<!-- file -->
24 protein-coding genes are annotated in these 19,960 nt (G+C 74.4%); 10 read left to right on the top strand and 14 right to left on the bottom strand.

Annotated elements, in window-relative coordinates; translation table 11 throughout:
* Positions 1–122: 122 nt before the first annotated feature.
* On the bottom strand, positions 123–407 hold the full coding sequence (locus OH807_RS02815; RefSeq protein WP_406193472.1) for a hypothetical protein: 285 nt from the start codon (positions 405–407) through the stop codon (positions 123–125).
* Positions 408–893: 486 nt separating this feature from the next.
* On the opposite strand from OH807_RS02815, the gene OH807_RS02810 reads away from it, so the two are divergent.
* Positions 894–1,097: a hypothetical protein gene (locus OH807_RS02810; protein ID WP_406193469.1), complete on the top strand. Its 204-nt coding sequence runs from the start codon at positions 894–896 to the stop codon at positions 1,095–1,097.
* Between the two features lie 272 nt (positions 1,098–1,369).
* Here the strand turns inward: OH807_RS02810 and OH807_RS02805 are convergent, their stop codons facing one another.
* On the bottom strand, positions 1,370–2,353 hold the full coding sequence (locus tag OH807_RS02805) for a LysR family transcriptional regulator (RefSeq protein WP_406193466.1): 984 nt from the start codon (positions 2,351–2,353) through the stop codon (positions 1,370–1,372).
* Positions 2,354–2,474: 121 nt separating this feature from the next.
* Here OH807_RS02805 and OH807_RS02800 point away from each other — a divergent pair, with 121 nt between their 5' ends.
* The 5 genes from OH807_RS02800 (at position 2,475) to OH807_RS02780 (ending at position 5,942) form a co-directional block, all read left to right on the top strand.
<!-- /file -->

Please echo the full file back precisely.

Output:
24 protein-coding genes are annotated in these 19,960 nt (G+C 74.4%); 10 read left to right on the top strand and 14 right to left on the bottom strand.

Annotated elements, in window-relative coordinates; translation table 11 throughout:
* Positions 1–122: 122 nt before the first annotated feature.
* On the bottom strand, positions 123–407 hold the full coding sequence (locus OH807_RS02815; RefSeq protein WP_406193472.1) for a hypothetical protein: 285 nt from the start codon (positions 405–407) through the stop codon (positions 123–125).
* Positions 408–893: 486 nt separating this feature from the next.
* On the opposite strand from OH807_RS02815, the gene OH807_RS02810 reads away from it, so the two are divergent.
* Positions 894–1,097: a hypothetical protein gene (locus OH807_RS02810; protein ID WP_406193469.1), complete on the top strand. Its 204-nt coding sequence runs from the start codon at positions 894–896 to the stop codon at positions 1,095–1,097.
* Between the two features lie 272 nt (positions 1,098–1,369).
* Here the strand turns inward: OH807_RS02810 and OH807_RS02805 are convergent, their stop codons facing one another.
* On the bottom strand, positions 1,370–2,353 hold the full coding sequence (locus tag OH807_RS02805) for a LysR family transcriptional regulator (RefSeq protein WP_406193466.1): 984 nt from the start codon (positions 2,351–2,353) through the stop codon (positions 1,370–1,372).
* Positions 2,354–2,474: 121 nt separating this feature from the next.
* Here OH807_RS02805 and OH807_RS02800 point away from each other — a divergent pair, with 121 nt between their 5' ends.
* The 5 genes from OH807_RS02800 (at position 2,475) to OH807_RS02780 (ending at position 5,942) form a co-directional block, all read left to right on the top strand.